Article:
The scenario: An active aggressor, distraught over the breakup with his girlfriend, enters a building and begins a brief assault with a lethal weapon. There are multiple injuries, including the assailant’s self-inflicted mortal wound.
The sequence of events, mirroring incidents that have occurred all too often across the globe in recent years, was staged on the BJU campus as a simulated response exercise for University criminal justice, journalism and mass communication seniors, and seniors in the community health nursing course. It was the first time an active aggressor situation was organized for students on campus.
“It gives them a chance to see something played out real world, as much as we can make it real world, to get them thinking about the process,” said Larry McKeithan, criminal justice faculty in the Division of History, Government and Social Science. “One of the things they do in the police academy is do scenarios like this over and over to try to get you to think because a lot of times your typical reaction is to freeze in the situation. So, if you practice, you’ll do that if the situation ever arises in real life.”
Prepared Mentally and Physically
According to the Government Accounting Office, an active aggressor is an individual engaged in attempting to kill people in a confined and populated area. There is no pattern or method to their selection of victims and situations are unpredictable and evolve quickly. Because active aggressor situations are often over before law enforcement arrives on the scene (about 10 minutes), individuals should be prepared mentally and physically if faced with a threatening situation.
The Department of Homeland Security recognizes three responses if an active aggressor is in your area: avoid (flee), deny entry (to a room you’re in), defend (yourself by attempting to disrupt or incapacitate the aggressor).
“You Need to be Smart”
John Gardner, a retired captain in the Travelers Rest (S.C.) Police Department, administered the exercise.
“We want you to save lives and we want you to be safe. You need to be smart,” Gardner told students during a debrief. “What I always tell police officers is find work. Don’t stand in circles saying, ‘What do I do?’ I don’t care what it is; do something. Do nothing and people could die.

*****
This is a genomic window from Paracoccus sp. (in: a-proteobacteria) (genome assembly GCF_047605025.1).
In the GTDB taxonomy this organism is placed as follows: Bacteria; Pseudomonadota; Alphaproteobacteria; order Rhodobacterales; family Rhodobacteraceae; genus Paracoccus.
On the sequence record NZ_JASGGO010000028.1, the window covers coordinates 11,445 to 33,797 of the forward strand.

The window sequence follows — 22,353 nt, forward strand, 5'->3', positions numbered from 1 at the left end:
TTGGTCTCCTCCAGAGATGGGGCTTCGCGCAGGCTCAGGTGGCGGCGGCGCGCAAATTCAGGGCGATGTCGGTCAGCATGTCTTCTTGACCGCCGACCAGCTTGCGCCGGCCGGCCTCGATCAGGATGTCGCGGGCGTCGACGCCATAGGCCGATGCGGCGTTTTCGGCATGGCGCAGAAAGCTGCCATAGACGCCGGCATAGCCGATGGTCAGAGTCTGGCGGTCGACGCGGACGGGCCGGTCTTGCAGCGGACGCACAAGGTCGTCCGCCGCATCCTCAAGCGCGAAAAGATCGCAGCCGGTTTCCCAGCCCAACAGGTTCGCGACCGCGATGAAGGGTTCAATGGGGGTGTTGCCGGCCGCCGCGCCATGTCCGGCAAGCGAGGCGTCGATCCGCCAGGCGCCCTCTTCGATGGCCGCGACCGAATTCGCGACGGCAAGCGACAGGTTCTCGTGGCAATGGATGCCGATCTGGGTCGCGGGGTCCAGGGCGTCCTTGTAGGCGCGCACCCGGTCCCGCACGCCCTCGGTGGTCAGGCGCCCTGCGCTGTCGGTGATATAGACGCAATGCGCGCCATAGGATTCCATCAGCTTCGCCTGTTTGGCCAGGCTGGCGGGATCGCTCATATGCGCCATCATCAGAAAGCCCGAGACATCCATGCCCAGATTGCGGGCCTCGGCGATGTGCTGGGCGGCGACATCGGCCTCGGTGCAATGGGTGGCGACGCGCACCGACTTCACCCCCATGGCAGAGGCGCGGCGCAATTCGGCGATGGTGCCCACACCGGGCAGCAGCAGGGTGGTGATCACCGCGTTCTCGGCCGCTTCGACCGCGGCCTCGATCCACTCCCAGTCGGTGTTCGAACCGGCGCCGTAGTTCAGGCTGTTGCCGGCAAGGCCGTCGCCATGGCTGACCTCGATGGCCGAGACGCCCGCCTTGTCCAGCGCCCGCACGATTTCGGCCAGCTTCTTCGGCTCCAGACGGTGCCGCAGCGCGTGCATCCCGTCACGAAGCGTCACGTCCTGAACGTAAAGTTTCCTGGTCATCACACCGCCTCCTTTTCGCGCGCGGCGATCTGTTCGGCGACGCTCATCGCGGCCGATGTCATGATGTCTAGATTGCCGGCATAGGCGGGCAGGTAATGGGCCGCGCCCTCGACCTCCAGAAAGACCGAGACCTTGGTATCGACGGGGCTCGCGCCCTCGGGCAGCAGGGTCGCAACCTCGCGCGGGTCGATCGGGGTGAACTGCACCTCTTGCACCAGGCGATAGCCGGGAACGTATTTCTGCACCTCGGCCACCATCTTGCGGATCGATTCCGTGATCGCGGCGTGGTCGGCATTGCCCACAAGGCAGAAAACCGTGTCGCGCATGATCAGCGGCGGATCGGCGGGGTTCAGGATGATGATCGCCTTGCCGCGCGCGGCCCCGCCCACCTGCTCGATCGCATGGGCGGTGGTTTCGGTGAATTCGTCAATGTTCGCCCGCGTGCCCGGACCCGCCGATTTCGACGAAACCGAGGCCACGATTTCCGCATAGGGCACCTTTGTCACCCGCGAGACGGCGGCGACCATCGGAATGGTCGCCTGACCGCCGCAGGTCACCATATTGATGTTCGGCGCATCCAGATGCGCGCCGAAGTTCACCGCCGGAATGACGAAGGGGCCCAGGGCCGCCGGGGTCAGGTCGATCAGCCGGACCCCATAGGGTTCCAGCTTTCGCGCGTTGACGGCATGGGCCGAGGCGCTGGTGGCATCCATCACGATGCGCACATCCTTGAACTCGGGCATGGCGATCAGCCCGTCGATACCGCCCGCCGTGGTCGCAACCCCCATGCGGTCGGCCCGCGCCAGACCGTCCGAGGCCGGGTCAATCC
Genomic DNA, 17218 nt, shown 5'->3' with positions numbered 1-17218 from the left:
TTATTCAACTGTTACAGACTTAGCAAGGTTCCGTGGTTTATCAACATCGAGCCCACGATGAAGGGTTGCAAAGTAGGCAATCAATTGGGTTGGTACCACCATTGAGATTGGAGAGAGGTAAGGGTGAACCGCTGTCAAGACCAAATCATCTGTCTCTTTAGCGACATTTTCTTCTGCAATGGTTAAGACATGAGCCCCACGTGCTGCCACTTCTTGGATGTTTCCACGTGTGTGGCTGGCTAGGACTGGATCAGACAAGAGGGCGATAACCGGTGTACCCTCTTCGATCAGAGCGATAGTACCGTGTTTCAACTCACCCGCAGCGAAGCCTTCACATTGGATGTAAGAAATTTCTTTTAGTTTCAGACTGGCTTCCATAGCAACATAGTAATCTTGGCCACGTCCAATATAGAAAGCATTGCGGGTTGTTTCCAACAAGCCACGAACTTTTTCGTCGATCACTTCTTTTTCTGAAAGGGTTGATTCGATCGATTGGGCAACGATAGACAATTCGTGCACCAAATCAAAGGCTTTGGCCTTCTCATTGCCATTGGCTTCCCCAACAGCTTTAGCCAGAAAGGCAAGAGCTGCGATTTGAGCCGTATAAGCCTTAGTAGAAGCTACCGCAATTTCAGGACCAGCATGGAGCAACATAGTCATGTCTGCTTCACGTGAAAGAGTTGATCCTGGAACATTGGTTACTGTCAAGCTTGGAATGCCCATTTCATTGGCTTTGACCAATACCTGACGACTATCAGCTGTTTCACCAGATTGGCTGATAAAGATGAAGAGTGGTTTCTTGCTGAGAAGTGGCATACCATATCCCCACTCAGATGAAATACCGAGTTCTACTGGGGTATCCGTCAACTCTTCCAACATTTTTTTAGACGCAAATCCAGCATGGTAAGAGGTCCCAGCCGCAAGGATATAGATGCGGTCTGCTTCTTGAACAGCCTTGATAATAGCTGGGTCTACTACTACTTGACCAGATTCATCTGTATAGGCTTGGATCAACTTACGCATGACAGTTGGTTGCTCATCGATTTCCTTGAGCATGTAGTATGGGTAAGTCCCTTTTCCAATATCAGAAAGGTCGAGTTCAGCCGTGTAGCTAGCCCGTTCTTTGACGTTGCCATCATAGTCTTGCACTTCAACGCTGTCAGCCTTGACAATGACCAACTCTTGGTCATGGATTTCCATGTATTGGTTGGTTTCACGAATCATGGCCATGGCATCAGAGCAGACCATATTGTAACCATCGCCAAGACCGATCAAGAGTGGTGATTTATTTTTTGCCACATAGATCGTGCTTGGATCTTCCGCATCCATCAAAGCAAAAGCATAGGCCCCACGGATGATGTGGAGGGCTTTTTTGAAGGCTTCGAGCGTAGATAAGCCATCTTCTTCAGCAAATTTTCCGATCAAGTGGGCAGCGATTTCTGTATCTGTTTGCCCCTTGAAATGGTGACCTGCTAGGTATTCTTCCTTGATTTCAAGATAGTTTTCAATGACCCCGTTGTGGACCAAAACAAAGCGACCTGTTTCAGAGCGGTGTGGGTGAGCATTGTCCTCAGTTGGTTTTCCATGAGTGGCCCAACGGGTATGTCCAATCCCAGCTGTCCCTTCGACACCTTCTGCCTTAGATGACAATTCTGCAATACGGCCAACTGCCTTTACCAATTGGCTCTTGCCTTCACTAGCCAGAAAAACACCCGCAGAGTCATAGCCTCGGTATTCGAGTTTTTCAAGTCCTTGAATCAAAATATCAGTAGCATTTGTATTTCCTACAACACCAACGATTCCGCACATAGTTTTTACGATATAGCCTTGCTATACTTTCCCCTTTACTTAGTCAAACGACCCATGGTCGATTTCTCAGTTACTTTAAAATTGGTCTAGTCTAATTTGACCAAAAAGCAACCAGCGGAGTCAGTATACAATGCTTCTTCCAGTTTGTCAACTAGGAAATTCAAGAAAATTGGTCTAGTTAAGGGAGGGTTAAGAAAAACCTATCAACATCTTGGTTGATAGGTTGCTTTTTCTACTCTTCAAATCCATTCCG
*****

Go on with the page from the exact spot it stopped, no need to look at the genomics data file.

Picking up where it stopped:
“God has given you gifts and abilities and training. Get to work.”
BJU students volunteered for role-playing situations, with Dan Sandy of the Department of Cinema applying realistic-looking wounds for nurses to administer triage to the “victims.” Criminal justice students shadowed Public Safety personnel for the police response, and mass communication students were engaged in reporting on a multiple-victim situation.
Calm in Midst of Chaos
Skills were tested in the midst of a nerve-racking situation that had multiple moving parts in a brief timeframe. Nursing major Camille Heinz provided her expectations before the exercise and an assessment after the debrief with Gardner and peers:
“I’m expecting an accurate scenario of something that could happen at some point. Hospitals are a big area for active shooter scenarios to happen, so I’m hoping it gives us a good idea of how we would respond if a situation like this does happen.”
“A situation never quite turns out the way you think it’s going to. I think it gave us a good taste of what your body does when you’re panicked a little, your adrenaline goes up, your mind is not thinking quite the same way as it normally is. It’s good to know how you might react in a situation. I stayed more calm than I thought I was going to, but I could have moved quicker.”
Drills are the Law
Active aggressor drills and seminars have become commonplace in the workplace, and 32 states have laws that require public schools to have emergency safety plans—including fire, lockdown and evacuation. In South Carolina, public schools with grades K-12 must conduct at least two active aggressor/intruder drills each school year in addition to required monthly fire and evacuation drills.
Gardner, assistant coach for the Bruins intercollegiate shooting sports teams, complimented all the students for their focused, effective and quick response in the chaotic situation.
“If you focus on how you’ve been trained, it usually kicks right back in and you know what to do regardless of chaos,” said nursing student Cassidy Vine.